Norman Lloyd Dies: ‘St. Elsewhere’ Actor Whose Screen Career Began With Hitchcock’s ‘Saboteur’ Was 106

If he missed a shot, he would comment, “When I played with Bill Tilden, he would tell me how to improve my backhand. I often played tennis with him until he reached 100. Added Deadline's Peter Bart: “Norman loved spinning stories of his encounters with Charlie Chaplin and other legendary figures with whom he interacted. Feel free to do the same.'"
Lloyd’s close friend, Dean Hargrove, himself a legendary television producer, said: “Norman had a great third act, with an annual birthday party until age 105 filled with notables. He was active until the end, steeped in great stories about the early days of Hollywood and New York theater.”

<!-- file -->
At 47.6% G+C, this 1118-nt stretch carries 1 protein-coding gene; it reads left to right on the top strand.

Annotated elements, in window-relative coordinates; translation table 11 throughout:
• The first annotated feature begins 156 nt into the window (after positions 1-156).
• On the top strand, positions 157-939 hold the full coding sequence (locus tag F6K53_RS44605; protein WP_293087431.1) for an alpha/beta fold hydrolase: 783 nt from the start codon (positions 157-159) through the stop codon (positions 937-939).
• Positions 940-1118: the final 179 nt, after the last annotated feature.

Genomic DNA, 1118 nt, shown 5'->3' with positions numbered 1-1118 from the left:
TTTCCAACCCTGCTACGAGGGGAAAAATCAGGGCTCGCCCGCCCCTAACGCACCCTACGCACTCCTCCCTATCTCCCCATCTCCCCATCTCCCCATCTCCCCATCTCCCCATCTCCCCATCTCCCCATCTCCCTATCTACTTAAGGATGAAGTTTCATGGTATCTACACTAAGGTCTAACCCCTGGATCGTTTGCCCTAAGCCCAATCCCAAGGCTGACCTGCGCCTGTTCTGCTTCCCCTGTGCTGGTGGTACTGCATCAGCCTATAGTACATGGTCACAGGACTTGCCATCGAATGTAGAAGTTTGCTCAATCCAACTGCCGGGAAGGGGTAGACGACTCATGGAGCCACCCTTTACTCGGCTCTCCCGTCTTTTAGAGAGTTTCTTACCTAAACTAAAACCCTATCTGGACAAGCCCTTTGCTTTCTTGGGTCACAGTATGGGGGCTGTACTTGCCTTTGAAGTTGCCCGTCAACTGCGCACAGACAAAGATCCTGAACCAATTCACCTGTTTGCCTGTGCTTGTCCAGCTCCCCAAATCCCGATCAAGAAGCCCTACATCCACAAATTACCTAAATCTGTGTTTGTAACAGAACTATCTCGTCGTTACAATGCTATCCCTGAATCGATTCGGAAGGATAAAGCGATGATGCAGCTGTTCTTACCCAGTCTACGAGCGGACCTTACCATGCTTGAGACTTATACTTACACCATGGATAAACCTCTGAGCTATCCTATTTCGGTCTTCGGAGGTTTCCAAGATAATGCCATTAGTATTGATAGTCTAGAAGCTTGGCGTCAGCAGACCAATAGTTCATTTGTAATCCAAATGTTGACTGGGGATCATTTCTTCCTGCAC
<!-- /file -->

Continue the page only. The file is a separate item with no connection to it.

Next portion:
A family friend confirmed the news to Deadline. Norman Lloyd, the Emmy-nominated veteran actor and producer whose career ranged from radio and Alfred Hitchcock's Saboteur to St. Elsewhere and The Practice, died May 10 at his home in Los Angeles. He was 106.
On television, he directed most of Alfred Hitchcock’s suspense pieces and starred on the NBC medical drama St. Lloyd’s acting career dates back to Orson Welles’ Mercury Theater. Elsewhere.
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